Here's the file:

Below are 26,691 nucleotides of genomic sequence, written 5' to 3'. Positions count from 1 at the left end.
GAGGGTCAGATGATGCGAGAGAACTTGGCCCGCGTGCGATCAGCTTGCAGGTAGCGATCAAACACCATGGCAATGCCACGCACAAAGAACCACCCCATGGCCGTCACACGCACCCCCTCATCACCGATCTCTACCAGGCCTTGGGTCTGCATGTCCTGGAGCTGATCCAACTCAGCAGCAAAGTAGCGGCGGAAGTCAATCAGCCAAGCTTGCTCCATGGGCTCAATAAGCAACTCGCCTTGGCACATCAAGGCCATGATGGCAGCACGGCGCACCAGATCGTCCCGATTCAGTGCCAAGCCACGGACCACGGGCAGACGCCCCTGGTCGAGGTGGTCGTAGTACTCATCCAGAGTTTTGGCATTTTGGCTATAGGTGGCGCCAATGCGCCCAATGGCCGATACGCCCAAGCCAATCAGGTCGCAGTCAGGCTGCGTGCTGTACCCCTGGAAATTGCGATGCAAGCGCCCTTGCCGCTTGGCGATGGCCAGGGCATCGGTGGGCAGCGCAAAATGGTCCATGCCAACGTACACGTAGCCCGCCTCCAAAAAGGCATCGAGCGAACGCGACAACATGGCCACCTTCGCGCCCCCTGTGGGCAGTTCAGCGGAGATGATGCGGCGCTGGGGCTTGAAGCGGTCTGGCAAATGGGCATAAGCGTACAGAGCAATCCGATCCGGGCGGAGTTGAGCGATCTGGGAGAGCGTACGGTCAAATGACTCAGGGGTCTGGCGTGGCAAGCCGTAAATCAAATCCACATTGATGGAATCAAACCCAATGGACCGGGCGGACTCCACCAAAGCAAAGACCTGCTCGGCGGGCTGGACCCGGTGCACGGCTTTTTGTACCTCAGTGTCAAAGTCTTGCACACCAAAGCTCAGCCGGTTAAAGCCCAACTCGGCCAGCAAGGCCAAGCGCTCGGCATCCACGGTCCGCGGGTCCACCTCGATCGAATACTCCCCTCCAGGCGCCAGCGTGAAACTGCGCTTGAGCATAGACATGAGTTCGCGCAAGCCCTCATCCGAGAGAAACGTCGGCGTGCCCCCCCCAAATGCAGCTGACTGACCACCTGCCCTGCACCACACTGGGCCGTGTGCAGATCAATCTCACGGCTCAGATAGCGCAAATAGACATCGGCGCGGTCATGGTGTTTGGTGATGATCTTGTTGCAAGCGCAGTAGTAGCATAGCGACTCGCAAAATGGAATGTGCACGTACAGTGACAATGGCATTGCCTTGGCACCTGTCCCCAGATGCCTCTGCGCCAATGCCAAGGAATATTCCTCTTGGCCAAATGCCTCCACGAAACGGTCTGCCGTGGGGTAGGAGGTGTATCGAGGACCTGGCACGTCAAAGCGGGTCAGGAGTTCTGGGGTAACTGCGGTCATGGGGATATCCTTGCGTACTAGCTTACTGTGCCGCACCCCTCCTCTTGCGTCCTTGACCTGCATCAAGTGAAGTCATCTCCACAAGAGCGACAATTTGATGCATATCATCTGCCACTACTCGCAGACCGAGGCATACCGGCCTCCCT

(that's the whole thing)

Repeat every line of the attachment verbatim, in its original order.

Below are 26,691 nucleotides of genomic sequence, written 5' to 3'. Positions count from 1 at the left end.
GAGGGTCAGATGATGCGAGAGAACTTGGCCCGCGTGCGATCAGCTTGCAGGTAGCGATCAAACACCATGGCAATGCCACGCACAAAGAACCACCCCATGGCCGTCACACGCACCCCCTCATCACCGATCTCTACCAGGCCTTGGGTCTGCATGTCCTGGAGCTGATCCAACTCAGCAGCAAAGTAGCGGCGGAAGTCAATCAGCCAAGCTTGCTCCATGGGCTCAATAAGCAACTCGCCTTGGCACATCAAGGCCATGATGGCAGCACGGCGCACCAGATCGTCCCGATTCAGTGCCAAGCCACGGACCACGGGCAGACGCCCCTGGTCGAGGTGGTCGTAGTACTCATCCAGAGTTTTGGCATTTTGGCTATAGGTGGCGCCAATGCGCCCAATGGCCGATACGCCCAAGCCAATCAGGTCGCAGTCAGGCTGCGTGCTGTACCCCTGGAAATTGCGATGCAAGCGCCCTTGCCGCTTGGCGATGGCCAGGGCATCGGTGGGCAGCGCAAAATGGTCCATGCCAACGTACACGTAGCCCGCCTCCAAAAAGGCATCGAGCGAACGCGACAACATGGCCACCTTCGCGCCCCCTGTGGGCAGTTCAGCGGAGATGATGCGGCGCTGGGGCTTGAAGCGGTCTGGCAAATGGGCATAAGCGTACAGAGCAATCCGATCCGGGCGGAGTTGAGCGATCTGGGAGAGCGTACGGTCAAATGACTCAGGGGTCTGGCGTGGCAAGCCGTAAATCAAATCCACATTGATGGAATCAAACCCAATGGACCGGGCGGACTCCACCAAAGCAAAGACCTGCTCGGCGGGCTGGACCCGGTGCACGGCTTTTTGTACCTCAGTGTCAAAGTCTTGCACACCAAAGCTCAGCCGGTTAAAGCCCAACTCGGCCAGCAAGGCCAAGCGCTCGGCATCCACGGTCCGCGGGTCCACCTCGATCGAATACTCCCCTCCAGGCGCCAGCGTGAAACTGCGCTTGAGCATAGACATGAGTTCGCGCAAGCCCTCATCCGAGAGAAACGTCGGCGTGCCCCCCCCAAATGCAGCTGACTGACCACCTGCCCTGCACCACACTGGGCCGTGTGCAGATCAATCTCACGGCTCAGATAGCGCAAATAGACATCGGCGCGGTCATGGTGTTTGGTGATGATCTTGTTGCAAGCGCAGTAGTAGCATAGCGACTCGCAAAATGGAATGTGCACGTACAGTGACAATGGCATTGCCTTGGCACCTGTCCCCAGATGCCTCTGCGCCAATGCCAAGGAATATTCCTCTTGGCCAAATGCCTCCACGAAACGGTCTGCCGTGGGGTAGGAGGTGTATCGAGGACCTGGCACGTCAAAGCGGGTCAGGAGTTCTGGGGTAACTGCGGTCATGGGGATATCCTTGCGTACTAGCTTACTGTGCCGCACCCCTCCTCTTGCGTCCTTGACCTGCATCAAGTGAAGTCATCTCCACAAGAGCGACAATTTGATGCATATCATCTGCCACTACTCGCAGACCGAGGCATACCGGCCTCCCT